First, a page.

In the 16th-18th centuries, many literary figures originated from Afghanistan but due to the partition of the region between Safavid Persia and the Mughal Empire, famous poets moved to literary centers. Khushal Khan Khattak, a 17th Century Pashtun poet, and warrior, lived in the Hindu Kush foothills. He used verse to express the tribal code. By the late 19th century Pashto sung poetry had been formalized at the royal court into the classical genre known as ghazal, in recognition of the fact that music can be a powerful way to deliver great poetry.
Whenever I have said a word
To any single friend
Immediately the secret’s spread
Till all the world has known.
When the black partridge lifts its voice
From the lush meadowland
He is soon stripped of his regal plumes
By falcon or by hawk.
I’ve many quite devoted friends
The prize of passing years
But to their thousands there’s not one
To call a confident.
– by Khushal Khan Khattak
While Afghan literature can be split into Persian, Turkic, and Pashto, there is a shared tradition and heritage that unites the consciousness of all Afghans and is reflected in the literature. For example, a tradition of military prowess and invincibility presents itself in the literature, whether it is a product of Khyber Pass Pashtuns, Uzbek Central Asians, or Tajik mountain ghazis.
In the 20th century, Kabul became the center of publishing. Mahmud Tarzi (1865-1933), a reformer and editor of Kabul’s first literary publication, Seraj ul-Akhbar, was instrumental in developing a modern literary community. Afghanistan has produced several literary figures including Khalillulah Khalili (1907-1987) and Sayed Buhaniddin Majruh. A neo-classicist poet, prose writer, poet laureate, and ambassador, Khalili defined the Afghan Renaissance man.
Ancient and modern architecture in Afghanistan combines elements from Iran, India, and Byzantium. Afghanistan is filled with architectural gems. Mosques, fortresses, and minarets reveal the artistic glory of past empires. The best sites to view architectural masterpieces are Herat, Bamiyan, Mazar-e Sharif, Balkh, Ghazni; however, architectural sites are spread throughout the country.
Efforts are currently being made to preserve Afghanistan’s many historical sites. Tragically, some of Afghanistan’s greatest cultural treasures, such as the Bamiyan giant Buddha statues, were destroyed by the Taliban. Other cultural heritage sites, such as the Heart mosque with its intricate ceramic tile designs, the hauntingly hidden Minaret of Jam, and the imposing Mazar-i-Sharif mosque have been preserved.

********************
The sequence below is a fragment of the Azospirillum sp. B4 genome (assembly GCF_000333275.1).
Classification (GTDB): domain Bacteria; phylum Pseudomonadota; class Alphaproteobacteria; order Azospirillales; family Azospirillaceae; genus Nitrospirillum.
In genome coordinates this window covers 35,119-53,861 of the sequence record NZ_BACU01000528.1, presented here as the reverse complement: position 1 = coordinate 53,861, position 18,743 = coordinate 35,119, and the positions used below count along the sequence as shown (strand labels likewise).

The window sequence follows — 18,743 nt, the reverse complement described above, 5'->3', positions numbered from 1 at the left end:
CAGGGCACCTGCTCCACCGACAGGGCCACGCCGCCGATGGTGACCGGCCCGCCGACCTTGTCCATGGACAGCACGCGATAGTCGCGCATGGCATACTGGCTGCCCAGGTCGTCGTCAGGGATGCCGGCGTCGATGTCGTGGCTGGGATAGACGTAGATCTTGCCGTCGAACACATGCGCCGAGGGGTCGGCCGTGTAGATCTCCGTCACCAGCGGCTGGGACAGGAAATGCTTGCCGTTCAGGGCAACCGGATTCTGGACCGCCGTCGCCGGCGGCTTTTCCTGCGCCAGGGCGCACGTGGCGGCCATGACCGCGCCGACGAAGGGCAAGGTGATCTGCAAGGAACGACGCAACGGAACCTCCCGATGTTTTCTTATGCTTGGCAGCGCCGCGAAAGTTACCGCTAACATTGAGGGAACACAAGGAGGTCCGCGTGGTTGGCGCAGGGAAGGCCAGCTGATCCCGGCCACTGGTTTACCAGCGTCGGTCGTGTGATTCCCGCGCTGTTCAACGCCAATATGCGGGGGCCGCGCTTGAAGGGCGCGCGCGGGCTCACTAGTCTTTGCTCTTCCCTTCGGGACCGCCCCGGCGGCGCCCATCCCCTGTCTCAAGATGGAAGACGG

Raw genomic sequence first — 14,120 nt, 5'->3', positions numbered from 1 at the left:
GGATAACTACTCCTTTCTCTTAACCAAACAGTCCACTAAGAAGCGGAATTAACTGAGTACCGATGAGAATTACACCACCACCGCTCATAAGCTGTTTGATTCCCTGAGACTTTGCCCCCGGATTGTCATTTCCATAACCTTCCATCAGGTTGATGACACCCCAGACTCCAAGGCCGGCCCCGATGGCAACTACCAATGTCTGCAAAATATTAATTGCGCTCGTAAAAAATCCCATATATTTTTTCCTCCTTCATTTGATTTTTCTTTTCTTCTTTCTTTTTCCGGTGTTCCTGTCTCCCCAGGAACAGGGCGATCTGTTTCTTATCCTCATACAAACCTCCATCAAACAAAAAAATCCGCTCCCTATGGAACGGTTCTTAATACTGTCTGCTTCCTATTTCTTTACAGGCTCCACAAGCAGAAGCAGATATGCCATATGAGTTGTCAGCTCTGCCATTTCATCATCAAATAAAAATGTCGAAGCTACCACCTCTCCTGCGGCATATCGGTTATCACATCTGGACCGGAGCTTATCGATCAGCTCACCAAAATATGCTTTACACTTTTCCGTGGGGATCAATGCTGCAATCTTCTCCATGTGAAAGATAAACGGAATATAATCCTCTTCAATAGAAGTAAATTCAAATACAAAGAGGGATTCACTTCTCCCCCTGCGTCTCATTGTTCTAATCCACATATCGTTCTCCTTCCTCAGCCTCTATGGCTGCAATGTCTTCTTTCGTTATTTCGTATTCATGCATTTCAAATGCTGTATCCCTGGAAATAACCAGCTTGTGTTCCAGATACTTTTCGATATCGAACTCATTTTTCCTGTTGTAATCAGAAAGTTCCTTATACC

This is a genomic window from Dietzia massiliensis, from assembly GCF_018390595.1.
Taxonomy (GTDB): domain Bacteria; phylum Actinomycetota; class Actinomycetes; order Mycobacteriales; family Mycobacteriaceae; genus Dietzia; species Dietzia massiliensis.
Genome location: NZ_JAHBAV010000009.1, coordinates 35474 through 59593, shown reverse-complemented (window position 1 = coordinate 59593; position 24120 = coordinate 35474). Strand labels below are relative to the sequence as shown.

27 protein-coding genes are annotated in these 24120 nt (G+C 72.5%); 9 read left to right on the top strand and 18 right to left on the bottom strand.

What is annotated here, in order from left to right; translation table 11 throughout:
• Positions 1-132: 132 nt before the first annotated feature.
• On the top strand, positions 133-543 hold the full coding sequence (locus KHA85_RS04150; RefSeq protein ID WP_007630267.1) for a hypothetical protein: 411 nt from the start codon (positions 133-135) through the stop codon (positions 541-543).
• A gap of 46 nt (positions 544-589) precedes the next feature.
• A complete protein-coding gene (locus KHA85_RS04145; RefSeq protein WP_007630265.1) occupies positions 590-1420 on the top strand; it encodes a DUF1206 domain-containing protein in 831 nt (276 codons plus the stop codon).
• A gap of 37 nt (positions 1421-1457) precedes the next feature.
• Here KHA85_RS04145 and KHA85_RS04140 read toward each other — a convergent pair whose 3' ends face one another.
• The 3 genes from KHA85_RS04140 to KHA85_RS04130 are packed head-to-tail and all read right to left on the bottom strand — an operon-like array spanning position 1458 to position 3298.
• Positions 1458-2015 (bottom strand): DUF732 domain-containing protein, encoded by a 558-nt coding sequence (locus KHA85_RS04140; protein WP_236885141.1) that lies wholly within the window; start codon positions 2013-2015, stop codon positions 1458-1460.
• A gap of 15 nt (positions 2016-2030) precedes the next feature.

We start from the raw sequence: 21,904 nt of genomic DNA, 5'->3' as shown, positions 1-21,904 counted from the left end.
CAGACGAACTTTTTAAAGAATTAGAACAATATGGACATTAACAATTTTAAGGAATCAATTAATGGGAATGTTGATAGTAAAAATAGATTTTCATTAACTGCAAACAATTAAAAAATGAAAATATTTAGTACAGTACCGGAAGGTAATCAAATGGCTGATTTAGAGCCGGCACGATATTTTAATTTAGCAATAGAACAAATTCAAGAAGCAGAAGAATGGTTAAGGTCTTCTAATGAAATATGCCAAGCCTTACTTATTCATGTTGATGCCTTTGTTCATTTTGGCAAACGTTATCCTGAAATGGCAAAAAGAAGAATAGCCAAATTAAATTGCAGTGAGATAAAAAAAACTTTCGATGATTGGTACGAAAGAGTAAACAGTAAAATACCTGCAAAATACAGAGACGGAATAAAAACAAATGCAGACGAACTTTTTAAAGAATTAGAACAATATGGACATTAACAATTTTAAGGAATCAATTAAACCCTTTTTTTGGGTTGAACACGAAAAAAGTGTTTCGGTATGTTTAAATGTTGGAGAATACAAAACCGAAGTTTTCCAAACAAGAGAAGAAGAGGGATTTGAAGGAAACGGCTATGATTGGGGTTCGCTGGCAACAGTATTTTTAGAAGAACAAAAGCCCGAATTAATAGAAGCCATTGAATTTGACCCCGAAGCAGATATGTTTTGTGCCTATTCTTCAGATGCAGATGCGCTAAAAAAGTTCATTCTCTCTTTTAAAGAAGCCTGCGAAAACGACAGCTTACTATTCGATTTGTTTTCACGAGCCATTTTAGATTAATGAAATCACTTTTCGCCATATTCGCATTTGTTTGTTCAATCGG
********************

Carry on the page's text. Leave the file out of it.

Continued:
The Kabul Museum is also undergoing extensive renovation. The museum, which once housed the most comprehensive record of Central Asian history, was bombed numerous times throughout the nineties, causing extensive damage to the collection. Despite efforts by the United Nations and devoted museum staff to protect the remaining collection, thousands of antiquities were plundered for the illegal antiquities trade. Today, many of these items are being recovered, as efforts to restore and preserve Afghanistan’s rich cultural heritage continue.
Afghan cuisine is an appetizing cross between the flavors of the Mediterranean, Middle East, Iran, and India. It contains several rice dishes that are often served with an assortment of thick, curried sauces cooked with lamb, beef and chicken. Spinach and eggplants constitute two commonly eaten vegetables. Traditional Afghan fare is rich in spices like as cardamom, which lends a sweet, aromatic quality to drinks and dishes.
A quintessential Afghan dish, Qabili Palao consists of raisins, carrots, and lamb with browned rice. Variations in the dish include the addition of sliced almonds or pistachios. Another important savory dish is Aushak – a leek-stuffed dumpling that is served over a garlic yogurt sauce and layered with a thick ground-beef tomato sauce with dried mint and crushed red pepper sprinkled on top. Appealing to their meat-centric gastronomy, Afghans also enjoy kabobs, which are skewers of meat heavily marinated in a delectable concoction of herbs and spices.
Afghan desserts are robust in flavor, often drawing upon fragrant ingredients, such as rosewater and cardamom. A popular treat is a creamy, custard-like dessert similar to the Italian Pannacotta with a crushed pistachio topping.
With its mélange of flavors, Afghan cuisine offers food to appease even the most demanding palate.